«

»

Sep
14
2010

Risk and Freedom: the record of road safety regulation

Moving house I have discovered 30 copies of this book that I have put on Amazon for £5 – the inducement I need to go to the post office. Below an Amazon review that I quite like.

Amazon Review (*****):

Risk and Freedom is a book of historic significance. Published in 1985 and out of print for many years it continues to have a profound influence on road safety policy. It provides the first coherent application of the concept of “risk compensation” to the management of risk on the road. Risk compensation is a term coined by Canadian psychologist Gerald Wilde in the 1970s to describe the behavioural adjustments of people to perceived changes in safety or danger. In Risk and Freedom Adams applies the idea to a wide variety of road safety measures – seat belts, helmets, speed limits, alcohol limits, highway improvements, crumple zones and other crash protection measures, improved brakes and tires, and accident blackspot treatments, to name the main ones.

The idea that risk compensation could explain the failure of such measures to achieve their promised benefits was, at the time, unanimously dismissed out of hand by highway engineers, vehicle designers, and regulators. Today it is widely accepted as mere common sense, and serves as the basis for the new, and increasingly popular, shared space schemes. The most obvious explanation for the success of these schemes is Adams’ argument that road users are not obedient automatons, but alert and responsive participants in what Adams calls in his last book, Risk, “the dance of the risk thermostats”. Also, unlike most books on this subject it is well-written and entertaining.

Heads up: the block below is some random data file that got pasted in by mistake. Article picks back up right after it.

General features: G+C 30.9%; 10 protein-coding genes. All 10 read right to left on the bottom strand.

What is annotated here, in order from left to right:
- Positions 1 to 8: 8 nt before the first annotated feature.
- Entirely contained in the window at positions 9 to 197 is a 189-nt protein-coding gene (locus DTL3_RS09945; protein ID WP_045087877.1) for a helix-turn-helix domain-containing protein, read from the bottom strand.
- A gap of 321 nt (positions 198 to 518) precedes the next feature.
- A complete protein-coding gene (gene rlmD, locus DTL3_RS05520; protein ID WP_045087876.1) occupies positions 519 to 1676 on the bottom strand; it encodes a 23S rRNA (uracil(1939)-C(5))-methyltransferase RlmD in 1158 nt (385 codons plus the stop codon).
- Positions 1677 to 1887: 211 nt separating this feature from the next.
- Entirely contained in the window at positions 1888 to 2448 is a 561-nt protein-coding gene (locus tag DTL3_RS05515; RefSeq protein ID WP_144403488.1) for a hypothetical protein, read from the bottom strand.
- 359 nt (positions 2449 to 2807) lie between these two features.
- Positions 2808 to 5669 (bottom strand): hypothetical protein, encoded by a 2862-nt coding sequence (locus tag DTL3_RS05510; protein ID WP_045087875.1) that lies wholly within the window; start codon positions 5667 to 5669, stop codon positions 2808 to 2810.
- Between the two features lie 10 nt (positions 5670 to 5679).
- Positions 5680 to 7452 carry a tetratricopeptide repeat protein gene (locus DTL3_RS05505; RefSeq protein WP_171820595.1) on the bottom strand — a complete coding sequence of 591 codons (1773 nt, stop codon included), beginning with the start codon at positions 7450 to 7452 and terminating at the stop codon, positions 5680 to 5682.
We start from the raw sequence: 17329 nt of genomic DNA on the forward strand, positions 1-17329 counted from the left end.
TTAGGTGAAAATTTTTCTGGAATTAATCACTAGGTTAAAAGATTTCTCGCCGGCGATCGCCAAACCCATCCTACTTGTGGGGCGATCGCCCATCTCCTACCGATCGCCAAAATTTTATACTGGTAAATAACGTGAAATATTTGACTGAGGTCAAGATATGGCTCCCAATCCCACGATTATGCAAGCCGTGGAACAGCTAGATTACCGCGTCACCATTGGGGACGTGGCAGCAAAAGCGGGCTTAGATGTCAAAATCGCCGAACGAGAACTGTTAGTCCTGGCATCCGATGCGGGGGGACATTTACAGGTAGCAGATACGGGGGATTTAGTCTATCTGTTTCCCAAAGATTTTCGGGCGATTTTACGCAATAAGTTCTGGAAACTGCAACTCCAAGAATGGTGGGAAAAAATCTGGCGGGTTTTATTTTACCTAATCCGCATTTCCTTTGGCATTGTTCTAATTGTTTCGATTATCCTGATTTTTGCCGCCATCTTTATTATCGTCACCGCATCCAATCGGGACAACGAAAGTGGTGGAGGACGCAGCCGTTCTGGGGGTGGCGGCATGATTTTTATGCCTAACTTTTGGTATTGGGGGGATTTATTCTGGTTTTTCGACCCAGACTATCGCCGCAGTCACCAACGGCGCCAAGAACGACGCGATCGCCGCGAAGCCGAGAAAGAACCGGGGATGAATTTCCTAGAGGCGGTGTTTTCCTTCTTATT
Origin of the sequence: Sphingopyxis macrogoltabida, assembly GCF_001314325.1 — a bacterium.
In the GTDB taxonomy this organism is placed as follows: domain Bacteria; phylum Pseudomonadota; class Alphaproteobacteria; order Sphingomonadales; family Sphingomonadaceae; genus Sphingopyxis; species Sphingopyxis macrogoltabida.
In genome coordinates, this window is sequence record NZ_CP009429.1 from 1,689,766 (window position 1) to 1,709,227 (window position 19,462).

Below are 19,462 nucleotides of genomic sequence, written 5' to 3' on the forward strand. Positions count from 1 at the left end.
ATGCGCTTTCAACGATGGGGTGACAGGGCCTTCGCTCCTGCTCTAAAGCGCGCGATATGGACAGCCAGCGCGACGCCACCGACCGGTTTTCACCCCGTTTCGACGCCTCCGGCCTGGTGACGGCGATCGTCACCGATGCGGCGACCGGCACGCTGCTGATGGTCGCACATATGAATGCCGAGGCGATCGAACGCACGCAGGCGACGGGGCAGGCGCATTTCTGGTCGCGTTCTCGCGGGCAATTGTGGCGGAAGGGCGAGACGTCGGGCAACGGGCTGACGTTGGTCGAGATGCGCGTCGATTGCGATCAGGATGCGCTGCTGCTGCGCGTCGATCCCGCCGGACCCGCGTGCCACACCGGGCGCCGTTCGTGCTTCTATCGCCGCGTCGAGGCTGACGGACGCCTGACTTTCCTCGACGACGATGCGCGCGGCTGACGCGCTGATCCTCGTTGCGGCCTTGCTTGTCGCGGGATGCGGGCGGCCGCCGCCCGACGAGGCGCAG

3 comments

No ping yet

  1. Dick Puddlecote says:

    Got mine this morning (err, yesterday morning now). Ta chuck. 🙂

  2. Carlos says:

    Didnt know there was a blog here. Would love to help promote it.

  3. Carlos says:

    And Id like to add that it is a shame that many of the arguments are dead in the UK and even more so in the super-nanny EU. Other than a few committed Libertarians people think Im mad to even consider suggesting some of your policies.

Leave a Reply

Your email address will not be published.

You may use these HTML tags and attributes: <a href="" title=""> <abbr title=""> <acronym title=""> <b> <blockquote cite=""> <cite> <code> <del datetime=""> <em> <i> <q cite=""> <s> <strike> <strong>